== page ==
I'd like to see you start drinking kava regularly again, get tested again...and then stop drinking kava again and get tested one more time. Update us with the results if you do it.
  5. Edward

    Edward Aluballin' in the UK Kava Vendor

    @Kava1000 it's not that we're closing our minds completely to the idea that the results could be the effects of kava it's just that it's vanishingly rare for anyone to experience poor liver results after drinking kava. Yes the sequence of events that you describe do seem to point to kava being the reason for those results but I would also like to know if you were taking any other supplements/meds/drugs alongside the kava. Also what was the kava you were drinking exactly? No need to mention the vendor but were you drinking instant, micro or med grind, how was it prepared and where was it from (in term of country)?
  6. Saghloqh

    Saghloqh Member

    Out of curiosity, what is the reputable online source?

    There are many medications which can interact with kava to have more of a liver load than otherwise. As an example, acetaminophen (tylenol) at its baseline is already not fantastic for your liver. Combined with kava, it is even worse as certain kavalactones affect its metabolism and may cause heavier buildup.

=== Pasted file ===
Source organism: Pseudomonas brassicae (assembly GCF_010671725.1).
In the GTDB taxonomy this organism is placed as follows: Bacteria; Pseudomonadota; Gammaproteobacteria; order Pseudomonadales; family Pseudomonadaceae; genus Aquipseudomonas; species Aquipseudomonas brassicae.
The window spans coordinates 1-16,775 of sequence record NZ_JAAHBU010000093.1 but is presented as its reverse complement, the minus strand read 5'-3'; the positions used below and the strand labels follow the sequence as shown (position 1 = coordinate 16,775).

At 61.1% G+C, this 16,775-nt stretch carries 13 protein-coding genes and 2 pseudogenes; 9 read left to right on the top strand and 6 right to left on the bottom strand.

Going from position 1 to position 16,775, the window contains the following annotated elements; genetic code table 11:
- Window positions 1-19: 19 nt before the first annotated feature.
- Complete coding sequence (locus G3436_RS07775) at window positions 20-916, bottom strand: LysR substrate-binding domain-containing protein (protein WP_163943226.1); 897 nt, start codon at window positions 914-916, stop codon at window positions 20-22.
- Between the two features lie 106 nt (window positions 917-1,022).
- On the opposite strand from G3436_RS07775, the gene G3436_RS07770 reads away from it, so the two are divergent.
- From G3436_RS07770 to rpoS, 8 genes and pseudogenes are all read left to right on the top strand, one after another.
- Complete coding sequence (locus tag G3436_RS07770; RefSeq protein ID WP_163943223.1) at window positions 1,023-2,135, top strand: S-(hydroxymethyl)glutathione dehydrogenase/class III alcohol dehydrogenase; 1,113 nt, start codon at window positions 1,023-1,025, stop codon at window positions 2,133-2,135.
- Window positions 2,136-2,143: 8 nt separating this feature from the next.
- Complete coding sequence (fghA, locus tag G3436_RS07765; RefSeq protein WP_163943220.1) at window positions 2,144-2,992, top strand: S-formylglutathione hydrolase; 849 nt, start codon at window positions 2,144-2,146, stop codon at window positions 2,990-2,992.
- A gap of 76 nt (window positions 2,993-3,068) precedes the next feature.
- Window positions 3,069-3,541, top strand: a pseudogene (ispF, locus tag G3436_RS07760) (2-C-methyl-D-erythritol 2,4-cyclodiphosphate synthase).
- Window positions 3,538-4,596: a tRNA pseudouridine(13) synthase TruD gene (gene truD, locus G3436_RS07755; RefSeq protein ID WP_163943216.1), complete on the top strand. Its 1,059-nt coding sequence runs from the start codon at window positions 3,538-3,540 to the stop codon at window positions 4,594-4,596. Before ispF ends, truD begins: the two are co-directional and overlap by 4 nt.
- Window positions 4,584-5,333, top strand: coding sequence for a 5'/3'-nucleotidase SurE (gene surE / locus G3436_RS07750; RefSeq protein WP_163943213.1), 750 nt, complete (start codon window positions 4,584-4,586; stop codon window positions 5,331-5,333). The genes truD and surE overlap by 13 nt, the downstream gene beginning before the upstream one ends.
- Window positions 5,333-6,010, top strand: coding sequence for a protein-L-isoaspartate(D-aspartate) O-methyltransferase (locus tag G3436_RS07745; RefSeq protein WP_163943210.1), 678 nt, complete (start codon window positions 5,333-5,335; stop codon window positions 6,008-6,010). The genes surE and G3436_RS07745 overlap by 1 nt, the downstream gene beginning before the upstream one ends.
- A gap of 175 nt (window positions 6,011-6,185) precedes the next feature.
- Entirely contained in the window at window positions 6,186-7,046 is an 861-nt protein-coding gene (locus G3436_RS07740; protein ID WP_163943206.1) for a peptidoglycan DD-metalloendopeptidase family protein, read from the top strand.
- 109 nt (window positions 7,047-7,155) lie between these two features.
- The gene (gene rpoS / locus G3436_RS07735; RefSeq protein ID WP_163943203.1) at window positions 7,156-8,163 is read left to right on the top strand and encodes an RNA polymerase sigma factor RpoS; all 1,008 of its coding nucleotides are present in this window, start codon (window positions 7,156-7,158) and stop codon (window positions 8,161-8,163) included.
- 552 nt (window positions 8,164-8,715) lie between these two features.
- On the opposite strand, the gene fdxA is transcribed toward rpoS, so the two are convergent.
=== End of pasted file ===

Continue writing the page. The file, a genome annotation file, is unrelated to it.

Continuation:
In addition, the metabolism of flavokavain B, which seems to be the primary driver of liver issues in kava, can have an increased effect if other herbs or substances you take inhibit the enzymes that break it down.

    Are there any other herbal products, drugs, or substances you're taking, even ones that have caused you no harm in the past?

    If not, it could be possible that you are genetically predisposed to metabolize kava constituents more slowly, I.e. having less copies of alleles that encode for various liver enzymes than the average population.

    If you try kava again and are willing to experiment, it might be worth picking up a glutathione supplement from a health food store. This paper indicates that the toxicity of FKB can be at least in part normalized by glutathione supplementation.
  7. verticity

    verticity I'm interested in things

    The following is my personal opinion about this, since I'm not qualified to give medical advice.

    You say:

    1) You are unsure if kava helped your anxiety.